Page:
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I tried to install maybe ten Linux distros on my new PC, and every time I have problems with video driver: black screen or visual artefacts.

I was able to install only Ubuntu 12.04.3 x64 LTS, but also with problems: black screen on startup (sometimes all was normal when I used Live mode before install, sometimes I was not able to load Live Mode - Ubuntu say that I have problems with video and give me choice with four elements, one of them - use safe graphics mode, but I even can't choose this - the system is frozen).

In tty I install nvidia-current, but it not helped me. Every boot I need press ESC and enter to rescue mode and just press Resume and after this normal boot work. If I try to make normal restart - black screen after Ubuntu logo again and for normal work I need again go to rescue mode (just press Reset - Ubuntu automaticaly will load rescue mode).

I tried switch nvidia driver in options - I have version 319-updates and version 319 [Recommended] - nothing.

I have Palit GeForce GTX650, all updates.

My dmesg output.

My output of dpkg --get-selections | grep 'nvi\|nou'.

My /boot/grub/grub.cfg

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did you blacklist or uninstall the Nouveau driver? –  Anders F. U. Kiær Dec 11 '13 at 19:40
    
Not uninstall. I need? –  Vitaly Zdanevich Dec 11 '13 at 20:11
    
could be worth a try, sudo apt-get --purge remove xserver-xorg-video-nouveau –  Anders F. U. Kiær Dec 11 '13 at 20:20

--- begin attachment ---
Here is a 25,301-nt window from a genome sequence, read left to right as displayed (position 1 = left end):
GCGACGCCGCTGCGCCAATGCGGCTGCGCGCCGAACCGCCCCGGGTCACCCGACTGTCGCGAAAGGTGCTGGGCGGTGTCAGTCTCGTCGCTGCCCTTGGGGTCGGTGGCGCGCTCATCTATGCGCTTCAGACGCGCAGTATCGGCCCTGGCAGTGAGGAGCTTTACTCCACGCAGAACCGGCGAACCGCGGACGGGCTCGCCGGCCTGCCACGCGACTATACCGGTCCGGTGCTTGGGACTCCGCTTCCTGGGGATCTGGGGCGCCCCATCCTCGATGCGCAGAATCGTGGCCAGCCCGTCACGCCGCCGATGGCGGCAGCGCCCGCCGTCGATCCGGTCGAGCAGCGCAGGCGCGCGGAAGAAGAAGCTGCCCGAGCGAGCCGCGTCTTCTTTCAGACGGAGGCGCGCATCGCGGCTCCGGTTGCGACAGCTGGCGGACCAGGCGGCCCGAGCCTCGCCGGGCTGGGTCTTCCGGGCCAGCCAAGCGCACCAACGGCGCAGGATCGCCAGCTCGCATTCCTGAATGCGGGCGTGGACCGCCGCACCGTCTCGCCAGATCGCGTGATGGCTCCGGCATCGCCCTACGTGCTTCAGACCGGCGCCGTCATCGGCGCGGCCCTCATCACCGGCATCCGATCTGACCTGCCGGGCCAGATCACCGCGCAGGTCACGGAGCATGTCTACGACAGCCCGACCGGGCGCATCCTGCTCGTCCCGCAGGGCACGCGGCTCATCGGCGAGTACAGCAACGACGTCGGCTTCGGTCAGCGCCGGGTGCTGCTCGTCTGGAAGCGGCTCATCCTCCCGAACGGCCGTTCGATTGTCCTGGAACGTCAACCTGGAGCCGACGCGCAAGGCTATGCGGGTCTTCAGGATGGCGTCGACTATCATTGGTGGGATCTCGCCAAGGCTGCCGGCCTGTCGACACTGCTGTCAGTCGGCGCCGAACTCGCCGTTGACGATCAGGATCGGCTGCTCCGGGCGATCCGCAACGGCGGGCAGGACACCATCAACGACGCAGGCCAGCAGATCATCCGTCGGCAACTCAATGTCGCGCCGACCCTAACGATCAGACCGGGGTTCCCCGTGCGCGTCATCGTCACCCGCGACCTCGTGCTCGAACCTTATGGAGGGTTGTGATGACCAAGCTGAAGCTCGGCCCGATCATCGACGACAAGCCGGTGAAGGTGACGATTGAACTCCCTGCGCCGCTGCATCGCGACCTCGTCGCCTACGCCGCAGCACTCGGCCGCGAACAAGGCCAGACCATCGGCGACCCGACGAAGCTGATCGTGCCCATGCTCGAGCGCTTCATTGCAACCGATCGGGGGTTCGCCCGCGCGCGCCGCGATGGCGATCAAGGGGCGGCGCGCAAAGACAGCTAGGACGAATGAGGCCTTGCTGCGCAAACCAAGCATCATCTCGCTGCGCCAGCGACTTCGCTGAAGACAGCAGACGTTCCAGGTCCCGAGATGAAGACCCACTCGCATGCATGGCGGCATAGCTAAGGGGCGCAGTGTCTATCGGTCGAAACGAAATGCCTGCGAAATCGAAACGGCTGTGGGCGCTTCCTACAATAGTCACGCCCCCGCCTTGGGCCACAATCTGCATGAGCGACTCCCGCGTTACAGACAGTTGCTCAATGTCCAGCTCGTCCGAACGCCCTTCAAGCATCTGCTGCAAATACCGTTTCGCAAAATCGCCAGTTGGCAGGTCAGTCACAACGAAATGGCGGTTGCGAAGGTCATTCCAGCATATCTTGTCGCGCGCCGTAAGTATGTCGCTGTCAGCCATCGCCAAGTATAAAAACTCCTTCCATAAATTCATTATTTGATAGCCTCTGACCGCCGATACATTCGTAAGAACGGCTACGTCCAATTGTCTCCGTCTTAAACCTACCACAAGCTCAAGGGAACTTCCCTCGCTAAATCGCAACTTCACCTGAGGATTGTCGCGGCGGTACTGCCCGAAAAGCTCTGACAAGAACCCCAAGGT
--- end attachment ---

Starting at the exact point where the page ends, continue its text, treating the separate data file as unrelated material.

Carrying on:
1  
can you add the output of dpkg –get-selections | grep 'nvi\|nou' to the question and the output of dmesg to paste.ubuntu.com and add the url in the question? –  Anders F. U. Kiær Dec 12 '13 at 14:56
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Could you please post your /boot/grub/grub.cfg? I think you miss the nomodset kernel parameter from your kernel command line. –  falconer Dec 14 '13 at 7:43

4 Answers 4

up vote 1 down vote accepted

The proprietary nvidia driver should be used without KMS. You have to edit the /etc/default/grub file, use your favourite text editor (vi, nano, gedit, etc.):

sudo vi /etc/default/grub

Change the GRUB_CMDLINE_LINUX_DEFAULT="quiet splash" line to the following:

GRUB_CMDLINE_LINUX_DEFAULT="quiet splash nomodeset"

Save the file, then run sudo update-grub Then reboot, and it should work.

If it still doesn't solve it, then remove also "quiet splash" from the previous line, and again sudo update-grub. (This will disable the graphical boot screen.)

The recovery booting did work, because the recovery menu entry had the nomodeset parameter.

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First normal boot for my new PC! Thank you! –  Vitaly Zdanevich Dec 18 '13 at 13:24
    
It is not important, but I can't enter into tty when pressing CTRL+ALT+F1: I see only black screen and after few seconds my display turn off. –  Vitaly Zdanevich Dec 19 '13 at 8:44